The way that you make these connections is just weird. One would think that you would draw similarities to the study of the various Romance languages and what can be added in terms of understanding one (say, Spanish) by the added benefit of knowing the literature of another (say, French or Portuguese). Why not compare apples to apples?
I don’t understand your objection here. Norwegian and Dutch are both close cognates to English. Around 80% of spoken English is still derived from Anglo-Saxon, a Germanic language.

The same is true of Spanish—if you want to master the intricacies of the language, you can’t do so by studying French or Portuguese, you do so by immersing yourself into Spanish. In fact, studying French or Portuguese will actually make it harder for you to master Spanish as a second language.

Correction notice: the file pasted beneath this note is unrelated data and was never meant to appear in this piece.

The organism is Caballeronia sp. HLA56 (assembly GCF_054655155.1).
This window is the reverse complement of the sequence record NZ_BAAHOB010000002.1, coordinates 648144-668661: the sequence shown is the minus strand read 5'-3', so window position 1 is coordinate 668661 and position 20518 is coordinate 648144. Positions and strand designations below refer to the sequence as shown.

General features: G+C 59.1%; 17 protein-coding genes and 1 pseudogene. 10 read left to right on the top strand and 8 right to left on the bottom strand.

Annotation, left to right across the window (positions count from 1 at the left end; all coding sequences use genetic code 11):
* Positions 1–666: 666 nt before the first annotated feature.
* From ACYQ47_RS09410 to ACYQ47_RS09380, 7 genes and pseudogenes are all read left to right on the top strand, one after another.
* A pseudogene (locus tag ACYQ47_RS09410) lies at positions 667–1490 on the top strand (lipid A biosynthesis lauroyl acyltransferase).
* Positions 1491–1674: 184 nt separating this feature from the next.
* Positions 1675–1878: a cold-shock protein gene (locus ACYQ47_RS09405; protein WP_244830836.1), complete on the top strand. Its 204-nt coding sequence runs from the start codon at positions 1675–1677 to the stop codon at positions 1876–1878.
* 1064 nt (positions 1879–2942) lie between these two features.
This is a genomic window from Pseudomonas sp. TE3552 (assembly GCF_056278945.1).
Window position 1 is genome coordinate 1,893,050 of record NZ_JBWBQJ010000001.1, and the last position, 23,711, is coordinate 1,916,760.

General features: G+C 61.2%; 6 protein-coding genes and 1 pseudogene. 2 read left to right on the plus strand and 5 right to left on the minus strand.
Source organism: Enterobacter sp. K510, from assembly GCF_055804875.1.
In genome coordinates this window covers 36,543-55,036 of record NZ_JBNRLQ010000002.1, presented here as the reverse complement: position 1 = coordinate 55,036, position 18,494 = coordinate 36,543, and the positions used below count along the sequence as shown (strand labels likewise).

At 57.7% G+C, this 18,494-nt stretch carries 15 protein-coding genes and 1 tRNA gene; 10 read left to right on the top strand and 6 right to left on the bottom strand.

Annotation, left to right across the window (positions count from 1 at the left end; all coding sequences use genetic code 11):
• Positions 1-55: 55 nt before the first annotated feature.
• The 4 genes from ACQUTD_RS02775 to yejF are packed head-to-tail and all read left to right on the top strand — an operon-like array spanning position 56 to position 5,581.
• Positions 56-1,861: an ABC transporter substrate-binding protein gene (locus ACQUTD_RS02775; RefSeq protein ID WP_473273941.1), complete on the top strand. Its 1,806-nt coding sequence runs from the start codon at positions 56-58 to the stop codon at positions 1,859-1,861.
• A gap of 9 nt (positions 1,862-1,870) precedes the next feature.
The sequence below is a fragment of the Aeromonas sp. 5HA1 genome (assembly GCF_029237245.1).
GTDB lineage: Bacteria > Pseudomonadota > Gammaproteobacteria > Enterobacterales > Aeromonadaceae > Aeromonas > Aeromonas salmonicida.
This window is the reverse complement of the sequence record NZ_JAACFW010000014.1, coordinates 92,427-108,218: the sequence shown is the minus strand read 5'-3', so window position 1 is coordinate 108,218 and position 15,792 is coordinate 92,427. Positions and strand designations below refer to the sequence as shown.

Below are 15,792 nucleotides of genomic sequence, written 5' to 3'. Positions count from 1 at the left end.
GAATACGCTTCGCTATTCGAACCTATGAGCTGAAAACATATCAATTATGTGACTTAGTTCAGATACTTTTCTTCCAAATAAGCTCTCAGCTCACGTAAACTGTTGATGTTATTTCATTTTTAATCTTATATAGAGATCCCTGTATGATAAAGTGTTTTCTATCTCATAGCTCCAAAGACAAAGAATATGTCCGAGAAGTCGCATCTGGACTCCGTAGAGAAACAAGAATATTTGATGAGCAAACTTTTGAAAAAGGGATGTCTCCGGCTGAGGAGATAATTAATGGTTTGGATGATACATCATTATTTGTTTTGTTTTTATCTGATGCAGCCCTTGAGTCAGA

For all of us, Biblical Hebrew is a second learned language. Why mix up our minds by studying cognate languages?

Karl W. Randolph.
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Jason Hare
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Re: Stand-Alone Perfect and Imperfect examples with identical 'time' meanings

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kwrandolph wrote: Sat Sep 18, 2021 2:34 am Maybe I should have been more clear. your theory that you espouse is no less a faith position than is mine, therefore no more of a serious study of history.